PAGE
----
ROGUE SOUNDS: It, by There Lives, Might Need Bit More “It”
It used to be hard as fudge to put out an album. They were an expensive pain in the ass and no one made one on a whim. Computers have changed that, generally for the better. But sometimes it’s not as clear cut.
That’s the case with It, a new recording from There Lives, the electronic music project by Ashlander Robert Elliott Morris, which was released to Bandcamp in mid-October.
The eight track collection is billed as psychedelic electronic music, and it certainly has those elements, though some of them feel highlighted more by accident than design.
The album opens with “Dance,” a sparse, rhythmically-challenged tune that pulls its psychedelia from the slightly spastic feel of the beat and echoes back and forth between two chords.
That is followed by “Diamond Ruff,” with live drums fading in and out beneath groans of feedback, the heavily-reverbed Nick Cave-esque vocals of “I Want My House in a Middle of a Mountain Town,” and a lo-fi Joy Division sounding tune called “If You Won’t Be Mind.”
The album’s sixth song, “Phase,” is one of its strongest, with a driving beat and a buzzy synth bass line. However it sounds more like a mix with the vocals muted than a standalone instrumental track. A melody on bells comes in a bit too late to keep it from being repetitive.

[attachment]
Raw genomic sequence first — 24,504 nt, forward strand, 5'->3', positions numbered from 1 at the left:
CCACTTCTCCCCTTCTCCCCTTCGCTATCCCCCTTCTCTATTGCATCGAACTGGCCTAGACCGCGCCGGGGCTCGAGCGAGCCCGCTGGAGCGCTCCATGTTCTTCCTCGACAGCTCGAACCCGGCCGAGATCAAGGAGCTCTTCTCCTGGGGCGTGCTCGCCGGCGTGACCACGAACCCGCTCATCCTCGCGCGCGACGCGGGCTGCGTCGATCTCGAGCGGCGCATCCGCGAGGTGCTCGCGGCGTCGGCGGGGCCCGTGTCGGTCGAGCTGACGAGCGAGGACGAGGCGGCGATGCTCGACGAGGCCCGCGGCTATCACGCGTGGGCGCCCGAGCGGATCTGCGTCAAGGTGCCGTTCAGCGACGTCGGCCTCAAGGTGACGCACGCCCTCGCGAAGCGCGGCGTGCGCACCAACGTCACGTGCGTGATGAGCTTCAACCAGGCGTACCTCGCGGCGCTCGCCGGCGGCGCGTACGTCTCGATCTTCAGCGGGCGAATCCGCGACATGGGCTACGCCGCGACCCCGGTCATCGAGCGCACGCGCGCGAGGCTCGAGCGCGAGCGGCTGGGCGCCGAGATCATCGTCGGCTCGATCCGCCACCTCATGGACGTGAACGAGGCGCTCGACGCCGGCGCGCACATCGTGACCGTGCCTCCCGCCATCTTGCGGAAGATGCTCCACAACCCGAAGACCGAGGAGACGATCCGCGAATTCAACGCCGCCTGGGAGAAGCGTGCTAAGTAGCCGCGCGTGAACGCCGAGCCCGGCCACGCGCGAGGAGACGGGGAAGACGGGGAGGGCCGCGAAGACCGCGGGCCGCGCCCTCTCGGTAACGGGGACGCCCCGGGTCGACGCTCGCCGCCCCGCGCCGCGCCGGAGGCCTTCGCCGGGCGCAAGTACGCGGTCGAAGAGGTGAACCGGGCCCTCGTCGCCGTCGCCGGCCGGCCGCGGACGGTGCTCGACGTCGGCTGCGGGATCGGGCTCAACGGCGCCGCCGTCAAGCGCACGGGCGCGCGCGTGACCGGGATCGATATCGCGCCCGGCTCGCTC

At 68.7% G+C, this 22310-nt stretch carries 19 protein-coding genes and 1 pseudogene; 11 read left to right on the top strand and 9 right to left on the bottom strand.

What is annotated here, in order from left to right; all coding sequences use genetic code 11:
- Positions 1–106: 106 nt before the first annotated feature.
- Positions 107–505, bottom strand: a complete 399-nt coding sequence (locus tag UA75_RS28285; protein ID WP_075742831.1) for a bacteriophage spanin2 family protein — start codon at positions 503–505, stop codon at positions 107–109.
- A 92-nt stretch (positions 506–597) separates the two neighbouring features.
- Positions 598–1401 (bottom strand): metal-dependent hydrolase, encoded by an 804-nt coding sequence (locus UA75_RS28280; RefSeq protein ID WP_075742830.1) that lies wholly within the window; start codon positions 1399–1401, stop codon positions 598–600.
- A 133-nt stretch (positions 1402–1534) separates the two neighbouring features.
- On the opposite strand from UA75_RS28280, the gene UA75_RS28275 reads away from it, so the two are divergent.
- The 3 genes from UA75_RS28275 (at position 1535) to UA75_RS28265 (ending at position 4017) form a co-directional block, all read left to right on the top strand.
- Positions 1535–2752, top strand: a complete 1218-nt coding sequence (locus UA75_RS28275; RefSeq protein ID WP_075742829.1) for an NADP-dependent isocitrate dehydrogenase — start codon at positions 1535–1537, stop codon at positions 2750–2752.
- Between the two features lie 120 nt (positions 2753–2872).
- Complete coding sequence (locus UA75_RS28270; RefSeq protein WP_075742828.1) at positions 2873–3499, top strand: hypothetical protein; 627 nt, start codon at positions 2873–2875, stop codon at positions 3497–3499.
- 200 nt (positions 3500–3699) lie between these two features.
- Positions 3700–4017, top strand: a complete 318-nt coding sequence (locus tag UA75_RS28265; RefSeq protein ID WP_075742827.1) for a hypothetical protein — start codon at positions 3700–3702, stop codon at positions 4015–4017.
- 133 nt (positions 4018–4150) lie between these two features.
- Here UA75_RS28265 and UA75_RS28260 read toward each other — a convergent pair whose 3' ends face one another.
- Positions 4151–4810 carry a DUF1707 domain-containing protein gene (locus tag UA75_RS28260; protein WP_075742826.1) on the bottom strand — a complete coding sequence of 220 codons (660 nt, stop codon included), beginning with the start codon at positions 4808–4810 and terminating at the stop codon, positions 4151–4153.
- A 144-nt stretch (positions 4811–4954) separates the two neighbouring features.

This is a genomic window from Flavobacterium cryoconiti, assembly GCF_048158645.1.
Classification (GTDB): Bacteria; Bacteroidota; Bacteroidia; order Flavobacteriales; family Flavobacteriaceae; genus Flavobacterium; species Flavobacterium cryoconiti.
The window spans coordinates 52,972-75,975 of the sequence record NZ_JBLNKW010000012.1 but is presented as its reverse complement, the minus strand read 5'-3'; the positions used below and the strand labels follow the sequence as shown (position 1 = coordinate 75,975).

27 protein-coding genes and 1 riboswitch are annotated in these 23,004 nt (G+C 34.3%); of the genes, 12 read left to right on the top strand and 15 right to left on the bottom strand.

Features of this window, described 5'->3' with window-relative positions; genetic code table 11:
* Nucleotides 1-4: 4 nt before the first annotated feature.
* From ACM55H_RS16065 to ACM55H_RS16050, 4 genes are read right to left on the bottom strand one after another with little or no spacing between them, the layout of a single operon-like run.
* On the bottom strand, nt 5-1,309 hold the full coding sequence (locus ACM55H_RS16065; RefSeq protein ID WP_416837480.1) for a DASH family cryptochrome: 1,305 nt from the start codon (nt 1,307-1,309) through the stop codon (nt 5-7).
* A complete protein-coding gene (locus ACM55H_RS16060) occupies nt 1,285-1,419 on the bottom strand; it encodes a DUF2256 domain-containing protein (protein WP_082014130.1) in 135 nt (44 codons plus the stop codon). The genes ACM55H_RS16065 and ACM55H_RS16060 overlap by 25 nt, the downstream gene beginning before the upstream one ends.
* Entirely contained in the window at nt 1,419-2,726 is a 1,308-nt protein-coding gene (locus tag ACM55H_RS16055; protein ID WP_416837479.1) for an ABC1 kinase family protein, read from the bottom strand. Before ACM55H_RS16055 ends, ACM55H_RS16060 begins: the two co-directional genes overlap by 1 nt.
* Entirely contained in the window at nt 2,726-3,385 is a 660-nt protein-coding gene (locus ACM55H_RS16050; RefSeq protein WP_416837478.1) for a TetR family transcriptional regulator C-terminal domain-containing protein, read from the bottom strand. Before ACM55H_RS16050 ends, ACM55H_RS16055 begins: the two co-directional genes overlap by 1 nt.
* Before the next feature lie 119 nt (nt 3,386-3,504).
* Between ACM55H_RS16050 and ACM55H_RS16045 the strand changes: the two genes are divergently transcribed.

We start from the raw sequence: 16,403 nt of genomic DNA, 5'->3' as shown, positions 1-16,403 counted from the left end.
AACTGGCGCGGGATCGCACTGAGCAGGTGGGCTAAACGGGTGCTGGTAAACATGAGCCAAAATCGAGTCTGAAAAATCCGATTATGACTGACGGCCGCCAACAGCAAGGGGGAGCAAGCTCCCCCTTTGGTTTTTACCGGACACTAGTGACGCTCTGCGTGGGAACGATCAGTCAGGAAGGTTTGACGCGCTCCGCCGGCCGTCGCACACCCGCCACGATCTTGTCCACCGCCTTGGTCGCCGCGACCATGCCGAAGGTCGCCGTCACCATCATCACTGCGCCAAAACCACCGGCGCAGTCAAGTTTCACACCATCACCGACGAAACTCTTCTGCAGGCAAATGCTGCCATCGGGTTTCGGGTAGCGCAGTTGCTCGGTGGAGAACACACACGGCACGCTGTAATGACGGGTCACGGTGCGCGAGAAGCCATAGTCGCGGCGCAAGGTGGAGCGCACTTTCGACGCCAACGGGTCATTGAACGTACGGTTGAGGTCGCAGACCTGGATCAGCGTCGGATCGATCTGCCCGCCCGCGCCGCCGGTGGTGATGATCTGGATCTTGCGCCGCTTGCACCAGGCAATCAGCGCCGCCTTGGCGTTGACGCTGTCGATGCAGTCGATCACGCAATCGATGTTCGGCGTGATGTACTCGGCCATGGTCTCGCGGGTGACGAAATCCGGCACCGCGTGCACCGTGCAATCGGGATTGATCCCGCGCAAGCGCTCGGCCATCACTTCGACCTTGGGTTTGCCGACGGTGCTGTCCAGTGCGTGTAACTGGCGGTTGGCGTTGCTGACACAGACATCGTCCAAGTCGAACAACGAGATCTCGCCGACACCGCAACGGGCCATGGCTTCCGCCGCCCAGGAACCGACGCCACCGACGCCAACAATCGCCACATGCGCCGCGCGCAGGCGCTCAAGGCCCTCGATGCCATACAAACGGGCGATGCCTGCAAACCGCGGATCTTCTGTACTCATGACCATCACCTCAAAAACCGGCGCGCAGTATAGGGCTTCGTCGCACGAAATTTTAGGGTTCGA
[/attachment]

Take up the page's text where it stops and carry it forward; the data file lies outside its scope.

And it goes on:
The album’s best song is its seventh, “Uncle Lance,” which has a gnarly, overdriven riff on the keyboards that echoes back and forth as its spine, and a tightly clipped snare that drives it forward.
What’s interesting about the collection is how the songs get better and better conceived as it goes along, almost like they’re a progressive series of experiments or compositions, each slightly more skilled than the last, which is interesting to hear, especially since the experimental nature jives well with the psychedelic billing, but it sort of undermines It as being a polished final product. Which is a shame. There’s some really great sounds and moments, and with a bit more work, they might edge their way up from Bandcamp standards to those of the pre-computer days.